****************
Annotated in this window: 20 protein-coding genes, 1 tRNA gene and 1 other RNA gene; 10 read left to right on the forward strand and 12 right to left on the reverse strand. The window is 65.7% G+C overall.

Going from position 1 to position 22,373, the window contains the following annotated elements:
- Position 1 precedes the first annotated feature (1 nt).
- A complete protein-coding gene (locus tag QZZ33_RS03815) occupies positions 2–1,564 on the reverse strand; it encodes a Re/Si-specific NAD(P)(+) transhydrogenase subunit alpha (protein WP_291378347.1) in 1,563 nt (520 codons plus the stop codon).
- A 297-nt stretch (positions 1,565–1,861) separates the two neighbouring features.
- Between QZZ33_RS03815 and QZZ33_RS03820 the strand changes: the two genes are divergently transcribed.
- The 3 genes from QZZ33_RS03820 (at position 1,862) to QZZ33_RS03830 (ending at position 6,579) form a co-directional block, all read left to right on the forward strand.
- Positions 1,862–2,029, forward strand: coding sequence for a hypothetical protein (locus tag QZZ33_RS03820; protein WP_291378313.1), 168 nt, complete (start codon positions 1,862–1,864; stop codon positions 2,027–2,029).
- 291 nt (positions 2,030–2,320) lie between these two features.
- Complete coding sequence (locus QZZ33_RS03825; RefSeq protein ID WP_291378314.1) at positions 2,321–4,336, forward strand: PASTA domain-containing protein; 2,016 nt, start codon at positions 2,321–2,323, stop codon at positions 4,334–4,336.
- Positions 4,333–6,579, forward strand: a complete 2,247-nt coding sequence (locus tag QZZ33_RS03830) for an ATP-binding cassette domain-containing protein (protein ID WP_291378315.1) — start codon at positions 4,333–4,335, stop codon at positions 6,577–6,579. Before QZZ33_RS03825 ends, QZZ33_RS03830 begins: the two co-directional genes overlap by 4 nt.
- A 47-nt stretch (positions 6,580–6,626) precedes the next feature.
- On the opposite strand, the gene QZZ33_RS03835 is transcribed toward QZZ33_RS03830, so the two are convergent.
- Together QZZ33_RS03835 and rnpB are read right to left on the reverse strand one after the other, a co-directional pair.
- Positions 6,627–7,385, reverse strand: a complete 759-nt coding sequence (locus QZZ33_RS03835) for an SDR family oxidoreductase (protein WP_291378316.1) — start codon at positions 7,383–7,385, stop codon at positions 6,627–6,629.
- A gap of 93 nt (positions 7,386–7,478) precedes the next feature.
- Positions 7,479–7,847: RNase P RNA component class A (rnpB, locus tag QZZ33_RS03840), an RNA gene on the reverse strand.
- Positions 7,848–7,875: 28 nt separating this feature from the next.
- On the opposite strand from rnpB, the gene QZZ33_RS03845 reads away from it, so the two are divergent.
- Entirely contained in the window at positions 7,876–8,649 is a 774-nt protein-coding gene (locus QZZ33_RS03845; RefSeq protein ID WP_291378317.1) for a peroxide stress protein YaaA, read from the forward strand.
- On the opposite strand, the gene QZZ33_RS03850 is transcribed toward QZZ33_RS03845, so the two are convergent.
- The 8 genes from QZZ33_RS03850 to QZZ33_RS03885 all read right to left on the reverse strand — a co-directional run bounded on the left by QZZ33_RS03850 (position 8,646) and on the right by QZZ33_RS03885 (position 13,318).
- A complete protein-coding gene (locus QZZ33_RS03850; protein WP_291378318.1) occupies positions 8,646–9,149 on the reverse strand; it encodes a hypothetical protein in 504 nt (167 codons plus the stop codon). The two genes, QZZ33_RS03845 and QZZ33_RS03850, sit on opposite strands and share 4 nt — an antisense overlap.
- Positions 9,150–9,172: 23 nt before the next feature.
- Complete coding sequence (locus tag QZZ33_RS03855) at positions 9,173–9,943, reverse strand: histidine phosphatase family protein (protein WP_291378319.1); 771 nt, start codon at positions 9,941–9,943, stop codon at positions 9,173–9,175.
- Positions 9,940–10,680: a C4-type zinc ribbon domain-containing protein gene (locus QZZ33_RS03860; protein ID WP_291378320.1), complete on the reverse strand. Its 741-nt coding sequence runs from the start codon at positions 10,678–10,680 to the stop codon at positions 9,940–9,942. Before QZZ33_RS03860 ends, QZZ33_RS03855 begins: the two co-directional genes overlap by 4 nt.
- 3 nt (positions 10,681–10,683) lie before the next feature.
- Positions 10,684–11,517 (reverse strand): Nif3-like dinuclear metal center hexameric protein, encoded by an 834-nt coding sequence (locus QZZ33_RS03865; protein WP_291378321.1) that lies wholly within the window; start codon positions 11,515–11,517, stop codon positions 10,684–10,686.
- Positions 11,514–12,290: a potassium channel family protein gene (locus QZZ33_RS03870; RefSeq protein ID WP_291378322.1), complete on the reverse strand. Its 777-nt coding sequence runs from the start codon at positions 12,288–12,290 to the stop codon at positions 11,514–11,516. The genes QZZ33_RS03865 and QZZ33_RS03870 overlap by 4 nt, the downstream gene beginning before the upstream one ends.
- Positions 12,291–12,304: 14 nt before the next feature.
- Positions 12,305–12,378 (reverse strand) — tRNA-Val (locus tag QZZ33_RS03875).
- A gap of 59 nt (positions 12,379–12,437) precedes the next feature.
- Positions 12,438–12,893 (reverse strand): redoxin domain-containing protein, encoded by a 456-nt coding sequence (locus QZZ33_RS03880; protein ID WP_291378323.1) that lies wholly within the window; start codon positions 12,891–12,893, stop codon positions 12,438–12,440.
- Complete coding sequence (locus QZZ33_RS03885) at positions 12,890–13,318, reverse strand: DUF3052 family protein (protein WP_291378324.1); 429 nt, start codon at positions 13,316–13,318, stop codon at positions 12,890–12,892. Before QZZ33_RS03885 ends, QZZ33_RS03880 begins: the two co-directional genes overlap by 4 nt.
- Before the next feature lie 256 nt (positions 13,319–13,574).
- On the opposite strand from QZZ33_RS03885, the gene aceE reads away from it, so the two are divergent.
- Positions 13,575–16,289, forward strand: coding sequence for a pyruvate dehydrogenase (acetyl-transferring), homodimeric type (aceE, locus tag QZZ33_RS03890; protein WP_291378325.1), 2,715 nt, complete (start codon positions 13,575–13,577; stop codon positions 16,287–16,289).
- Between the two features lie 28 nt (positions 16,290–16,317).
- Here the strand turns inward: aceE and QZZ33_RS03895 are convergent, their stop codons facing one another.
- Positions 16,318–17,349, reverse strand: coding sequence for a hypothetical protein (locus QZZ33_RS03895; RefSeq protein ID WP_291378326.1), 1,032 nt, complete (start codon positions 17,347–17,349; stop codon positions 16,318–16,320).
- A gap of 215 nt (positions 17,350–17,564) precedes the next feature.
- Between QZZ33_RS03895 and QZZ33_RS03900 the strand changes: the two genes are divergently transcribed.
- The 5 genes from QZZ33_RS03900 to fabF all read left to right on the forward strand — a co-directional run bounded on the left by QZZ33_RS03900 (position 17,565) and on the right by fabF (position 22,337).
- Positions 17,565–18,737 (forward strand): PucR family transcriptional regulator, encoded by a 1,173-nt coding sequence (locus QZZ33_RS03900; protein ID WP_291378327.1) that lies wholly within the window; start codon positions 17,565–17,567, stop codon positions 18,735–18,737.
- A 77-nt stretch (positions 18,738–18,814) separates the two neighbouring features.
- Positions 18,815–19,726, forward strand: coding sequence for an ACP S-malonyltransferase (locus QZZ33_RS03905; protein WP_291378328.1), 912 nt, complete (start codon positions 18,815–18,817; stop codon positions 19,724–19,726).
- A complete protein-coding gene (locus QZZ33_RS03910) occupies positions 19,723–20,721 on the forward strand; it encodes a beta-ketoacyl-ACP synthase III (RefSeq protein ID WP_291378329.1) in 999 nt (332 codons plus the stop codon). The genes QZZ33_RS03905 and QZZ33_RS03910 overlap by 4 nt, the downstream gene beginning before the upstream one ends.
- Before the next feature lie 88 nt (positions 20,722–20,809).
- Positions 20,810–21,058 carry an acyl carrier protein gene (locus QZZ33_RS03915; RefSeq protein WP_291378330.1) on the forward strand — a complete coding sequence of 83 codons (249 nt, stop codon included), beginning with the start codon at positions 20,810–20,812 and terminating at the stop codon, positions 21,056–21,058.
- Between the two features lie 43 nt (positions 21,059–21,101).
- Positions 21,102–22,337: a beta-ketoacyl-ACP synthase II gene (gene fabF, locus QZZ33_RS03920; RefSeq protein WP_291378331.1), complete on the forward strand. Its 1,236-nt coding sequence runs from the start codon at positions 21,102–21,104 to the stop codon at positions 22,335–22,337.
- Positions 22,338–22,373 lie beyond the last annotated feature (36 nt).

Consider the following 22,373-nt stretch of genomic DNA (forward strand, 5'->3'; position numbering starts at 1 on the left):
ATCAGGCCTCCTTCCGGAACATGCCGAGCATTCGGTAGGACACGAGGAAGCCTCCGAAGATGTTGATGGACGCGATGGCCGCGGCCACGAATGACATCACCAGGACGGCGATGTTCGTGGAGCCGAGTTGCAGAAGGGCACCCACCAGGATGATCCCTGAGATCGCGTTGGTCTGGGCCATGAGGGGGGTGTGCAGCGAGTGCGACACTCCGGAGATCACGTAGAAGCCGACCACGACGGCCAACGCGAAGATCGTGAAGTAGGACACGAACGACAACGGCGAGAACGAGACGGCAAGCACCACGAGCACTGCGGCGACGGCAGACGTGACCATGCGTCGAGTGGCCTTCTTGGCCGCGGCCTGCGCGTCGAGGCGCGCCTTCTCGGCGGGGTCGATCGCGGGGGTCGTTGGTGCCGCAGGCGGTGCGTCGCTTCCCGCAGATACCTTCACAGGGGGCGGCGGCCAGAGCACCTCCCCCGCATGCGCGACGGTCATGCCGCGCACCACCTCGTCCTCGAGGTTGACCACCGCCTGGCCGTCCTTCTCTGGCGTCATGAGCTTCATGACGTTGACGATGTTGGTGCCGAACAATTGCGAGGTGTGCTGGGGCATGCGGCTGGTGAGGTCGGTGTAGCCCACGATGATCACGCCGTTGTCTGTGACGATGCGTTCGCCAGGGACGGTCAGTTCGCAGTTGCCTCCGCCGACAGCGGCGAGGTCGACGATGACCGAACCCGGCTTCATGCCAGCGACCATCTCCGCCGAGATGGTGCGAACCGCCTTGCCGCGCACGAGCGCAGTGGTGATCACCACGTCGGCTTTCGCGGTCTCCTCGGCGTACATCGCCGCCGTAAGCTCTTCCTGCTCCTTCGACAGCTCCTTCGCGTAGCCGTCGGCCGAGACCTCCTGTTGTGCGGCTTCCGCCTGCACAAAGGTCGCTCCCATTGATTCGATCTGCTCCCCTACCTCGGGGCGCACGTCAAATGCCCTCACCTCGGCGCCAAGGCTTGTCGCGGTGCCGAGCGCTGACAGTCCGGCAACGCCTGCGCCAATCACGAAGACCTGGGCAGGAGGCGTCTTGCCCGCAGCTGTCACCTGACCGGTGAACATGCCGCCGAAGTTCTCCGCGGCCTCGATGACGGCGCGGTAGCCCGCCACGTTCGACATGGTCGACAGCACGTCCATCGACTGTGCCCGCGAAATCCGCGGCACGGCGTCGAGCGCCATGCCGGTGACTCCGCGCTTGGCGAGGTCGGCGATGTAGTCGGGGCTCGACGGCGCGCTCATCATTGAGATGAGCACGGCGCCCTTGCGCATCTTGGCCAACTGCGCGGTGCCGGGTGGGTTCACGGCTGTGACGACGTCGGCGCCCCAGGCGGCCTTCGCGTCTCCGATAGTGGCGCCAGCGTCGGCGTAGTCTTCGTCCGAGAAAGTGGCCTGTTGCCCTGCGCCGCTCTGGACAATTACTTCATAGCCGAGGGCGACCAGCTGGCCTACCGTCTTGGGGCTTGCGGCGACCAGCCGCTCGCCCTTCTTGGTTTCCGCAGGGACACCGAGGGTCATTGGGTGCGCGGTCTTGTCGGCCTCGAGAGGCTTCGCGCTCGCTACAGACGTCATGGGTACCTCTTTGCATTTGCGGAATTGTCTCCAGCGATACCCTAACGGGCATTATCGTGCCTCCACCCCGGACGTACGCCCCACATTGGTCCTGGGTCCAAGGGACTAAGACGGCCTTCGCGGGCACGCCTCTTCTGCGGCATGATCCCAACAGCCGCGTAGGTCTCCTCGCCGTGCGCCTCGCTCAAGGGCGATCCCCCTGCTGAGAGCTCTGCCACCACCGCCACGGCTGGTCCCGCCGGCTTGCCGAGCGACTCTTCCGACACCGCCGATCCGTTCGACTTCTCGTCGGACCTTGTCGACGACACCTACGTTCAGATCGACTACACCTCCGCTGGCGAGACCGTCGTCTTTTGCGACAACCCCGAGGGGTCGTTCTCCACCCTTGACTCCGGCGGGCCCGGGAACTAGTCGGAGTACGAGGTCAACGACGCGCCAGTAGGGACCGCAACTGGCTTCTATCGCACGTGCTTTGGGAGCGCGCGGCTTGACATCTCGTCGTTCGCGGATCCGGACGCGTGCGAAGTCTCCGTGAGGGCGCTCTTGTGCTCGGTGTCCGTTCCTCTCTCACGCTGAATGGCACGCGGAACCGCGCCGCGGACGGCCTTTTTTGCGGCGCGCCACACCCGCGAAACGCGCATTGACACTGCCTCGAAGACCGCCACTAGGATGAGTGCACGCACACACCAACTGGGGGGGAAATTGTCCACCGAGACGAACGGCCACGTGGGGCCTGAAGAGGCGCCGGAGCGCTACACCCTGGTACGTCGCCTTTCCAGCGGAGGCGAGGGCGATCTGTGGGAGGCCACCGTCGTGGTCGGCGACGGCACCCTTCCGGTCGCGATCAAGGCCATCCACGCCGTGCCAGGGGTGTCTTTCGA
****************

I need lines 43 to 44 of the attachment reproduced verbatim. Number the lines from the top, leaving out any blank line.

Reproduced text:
- The 5 genes from QZZ33_RS03900 to fabF all read left to right on the forward strand — a co-directional run bounded on the left by QZZ33_RS03900 (position 17,565) and on the right by fabF (position 22,337).
- Positions 17,565–18,737 (forward strand): PucR family transcriptional regulator, encoded by a 1,173-nt coding sequence (locus QZZ33_RS03900; protein ID WP_291378327.1) that lies wholly within the window; start codon positions 17,565–17,567, stop codon positions 18,735–18,737.